Old Specification VS New Specification OCR Chemistry

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Eriu
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I studied OCR Chemistry A on the old specification in 2013-2015 and my grades were quite dire, so this year I am entering to do Chemistry on the new specification to get a better grade in Chemistry. My question is, other than structurally in how the exams are sat, how different is the content on the course compared to the old spec? I have the old Chemistry AS and A2 textbooks for OCR, will they be enough to support my studies on the new specification, or should I buy the new specification textbooks? Obviously I would like to save money on textbooks so I was wondering if there are any significant changes made to the course content.
Thanks.
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TheAlphaParticle
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I think Chemistry has been less changed than Biology so you should be fine just read through the new spec to make sure.
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gdunne42
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(Original post by Eriu)
I studied OCR Chemistry A on the old specification in 2013-2015 and my grades were quite dire, so this year I am entering to do Chemistry on the new specification to get a better grade in Chemistry. My question is, other than structurally in how the exams are sat, how different is the content on the course compared to the old spec? I have the old Chemistry AS and A2 textbooks for OCR, will they be enough to support my studies on the new specification, or should I buy the new specification textbooks? Obviously I would like to save money on textbooks so I was wondering if there are any significant changes made to the course content.
Thanks.
You can still resit old specification units to improve your grade. You just need to find a centre offering them to private candidates.

Have you considered how you will complete the practical skills endorsement in the new A level? The cost of this will make any concern about text book costs seem irrelevant.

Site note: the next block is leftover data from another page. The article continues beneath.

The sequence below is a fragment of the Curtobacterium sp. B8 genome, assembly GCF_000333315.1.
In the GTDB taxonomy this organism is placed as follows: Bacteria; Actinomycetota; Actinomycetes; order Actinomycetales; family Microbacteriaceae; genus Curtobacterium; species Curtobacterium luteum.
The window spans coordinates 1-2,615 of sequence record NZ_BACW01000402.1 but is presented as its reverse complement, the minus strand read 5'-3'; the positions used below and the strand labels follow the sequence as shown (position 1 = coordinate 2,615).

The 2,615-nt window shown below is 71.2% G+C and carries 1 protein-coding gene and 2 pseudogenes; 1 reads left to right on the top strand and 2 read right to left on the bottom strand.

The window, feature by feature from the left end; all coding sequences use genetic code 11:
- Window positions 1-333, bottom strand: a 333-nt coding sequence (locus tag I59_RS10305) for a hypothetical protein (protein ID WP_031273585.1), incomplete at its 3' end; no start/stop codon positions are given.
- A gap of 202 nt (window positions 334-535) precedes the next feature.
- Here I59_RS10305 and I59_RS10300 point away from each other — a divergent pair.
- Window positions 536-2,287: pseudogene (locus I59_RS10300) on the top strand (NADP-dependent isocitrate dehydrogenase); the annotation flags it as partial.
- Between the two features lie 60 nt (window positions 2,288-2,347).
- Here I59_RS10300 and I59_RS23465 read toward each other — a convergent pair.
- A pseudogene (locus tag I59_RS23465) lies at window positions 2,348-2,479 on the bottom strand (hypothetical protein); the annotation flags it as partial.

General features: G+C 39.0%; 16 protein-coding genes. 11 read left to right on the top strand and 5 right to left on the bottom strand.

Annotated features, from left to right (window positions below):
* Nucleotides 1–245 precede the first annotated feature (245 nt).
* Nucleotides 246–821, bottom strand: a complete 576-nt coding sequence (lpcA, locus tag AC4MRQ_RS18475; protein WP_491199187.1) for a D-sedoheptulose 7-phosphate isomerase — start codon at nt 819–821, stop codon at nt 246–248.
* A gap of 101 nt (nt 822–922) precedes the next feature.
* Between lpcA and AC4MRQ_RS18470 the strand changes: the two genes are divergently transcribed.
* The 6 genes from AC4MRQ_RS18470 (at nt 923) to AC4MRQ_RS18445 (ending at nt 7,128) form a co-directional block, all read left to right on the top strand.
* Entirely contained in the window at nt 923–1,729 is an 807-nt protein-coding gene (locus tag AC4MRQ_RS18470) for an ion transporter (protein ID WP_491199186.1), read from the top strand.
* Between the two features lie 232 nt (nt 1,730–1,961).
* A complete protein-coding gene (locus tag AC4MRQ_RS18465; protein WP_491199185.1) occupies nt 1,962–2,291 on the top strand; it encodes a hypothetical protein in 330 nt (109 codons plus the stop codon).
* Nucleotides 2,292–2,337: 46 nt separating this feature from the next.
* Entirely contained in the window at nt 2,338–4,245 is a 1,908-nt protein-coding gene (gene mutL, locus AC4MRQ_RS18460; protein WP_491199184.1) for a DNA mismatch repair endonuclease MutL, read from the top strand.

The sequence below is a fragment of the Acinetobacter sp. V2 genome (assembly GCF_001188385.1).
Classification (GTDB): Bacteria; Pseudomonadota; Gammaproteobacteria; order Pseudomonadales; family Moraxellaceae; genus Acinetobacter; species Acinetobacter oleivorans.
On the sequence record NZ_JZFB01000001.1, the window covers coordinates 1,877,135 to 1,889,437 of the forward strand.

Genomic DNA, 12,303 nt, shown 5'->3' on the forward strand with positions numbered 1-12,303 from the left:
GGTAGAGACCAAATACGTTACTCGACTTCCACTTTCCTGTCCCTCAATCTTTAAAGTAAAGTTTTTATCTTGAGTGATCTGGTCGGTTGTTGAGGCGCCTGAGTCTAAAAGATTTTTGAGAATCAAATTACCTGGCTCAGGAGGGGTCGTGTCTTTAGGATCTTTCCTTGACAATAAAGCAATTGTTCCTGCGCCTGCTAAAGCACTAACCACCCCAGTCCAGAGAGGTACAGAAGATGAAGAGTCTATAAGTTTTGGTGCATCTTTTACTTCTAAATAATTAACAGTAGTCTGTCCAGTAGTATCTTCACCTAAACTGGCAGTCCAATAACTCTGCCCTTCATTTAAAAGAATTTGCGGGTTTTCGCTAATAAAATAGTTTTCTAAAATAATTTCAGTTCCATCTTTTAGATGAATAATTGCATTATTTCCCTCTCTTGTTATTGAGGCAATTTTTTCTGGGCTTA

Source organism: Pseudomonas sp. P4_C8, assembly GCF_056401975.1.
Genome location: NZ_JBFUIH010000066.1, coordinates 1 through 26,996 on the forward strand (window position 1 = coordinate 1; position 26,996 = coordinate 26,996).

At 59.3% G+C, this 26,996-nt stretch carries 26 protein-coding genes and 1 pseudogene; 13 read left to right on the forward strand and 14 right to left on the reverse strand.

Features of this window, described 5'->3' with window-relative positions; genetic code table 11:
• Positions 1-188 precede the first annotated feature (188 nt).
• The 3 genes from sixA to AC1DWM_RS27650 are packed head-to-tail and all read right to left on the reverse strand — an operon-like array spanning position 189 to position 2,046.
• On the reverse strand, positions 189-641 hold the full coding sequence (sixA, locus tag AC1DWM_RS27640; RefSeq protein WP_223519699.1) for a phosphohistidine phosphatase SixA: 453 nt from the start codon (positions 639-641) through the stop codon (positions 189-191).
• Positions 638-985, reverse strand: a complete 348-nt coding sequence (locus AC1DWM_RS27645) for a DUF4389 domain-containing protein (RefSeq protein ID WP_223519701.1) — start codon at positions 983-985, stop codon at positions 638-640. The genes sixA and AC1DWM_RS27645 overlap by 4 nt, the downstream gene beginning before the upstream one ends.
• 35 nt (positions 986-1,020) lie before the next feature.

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Eriu
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(Original post by gdunne42)
You can still resit old specification units to improve your grade. You just need to find a centre offering them to private candidates.

Have you considered how you will complete the practical skills endorsement in the new A level? The cost of this will make any concern about text book costs seem irrelevant.


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No local centres would offer support with the coursework so I am taking the full course and paying the full fee for the course on the new spec. It's extortionate, but I would still like to save money where I can. Especially seeing as I've payed so much for the course already. I am thinking of purchasing the new syllabus textbooks just to be safe as I have been told that some of the ways of scoring marks on the exams have changed and this is reflected by some of the changed/added content in the new books
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Tinka99
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(Original post by Eriu)
I studied OCR Chemistry A on the old specification in 2013-2015 and my grades were quite dire, so this year I am entering to do Chemistry on the new specification to get a better grade in Chemistry. My question is, other than structurally in how the exams are sat, how different is the content on the course compared to the old spec? I have the old Chemistry AS and A2 textbooks for OCR, will they be enough to support my studies on the new specification, or should I buy the new specification textbooks? Obviously I would like to save money on textbooks so I was wondering if there are any significant changes made to the course content.
Thanks.
I think you should buy the new spec textbooks as my teacher said the change is not too much but there is some change like some A2 stuff being put into AS and little bits being put in between. I obviously have no idea myself of how much contrast regarding content there is in the new and old spec as I am doing the new spec for OCR but as far as I have heard it's very similar.
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username2703735
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From what I have heard from my old chem teacher the new OCR spec is just the old one rearranged and the questions about improving experiments etc you would normally be asked in coursework will now be in exams. I'd probably still buy the new spec textbooks though!
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Nettled
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Of the top of my head these are the slight changes:
The gas/partial one
Arhenious equation
Van der waals is a loose broad term. London forces used instead.
The exam didn't have much definition based questions.

The old past papers are still really useful/similar in style. Oh and there will be more practical questions as we don't get tested in ISA's.
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Eriu
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Cheers for the answers, I think I'll buy the new books when I get the chance just to be on the safe side
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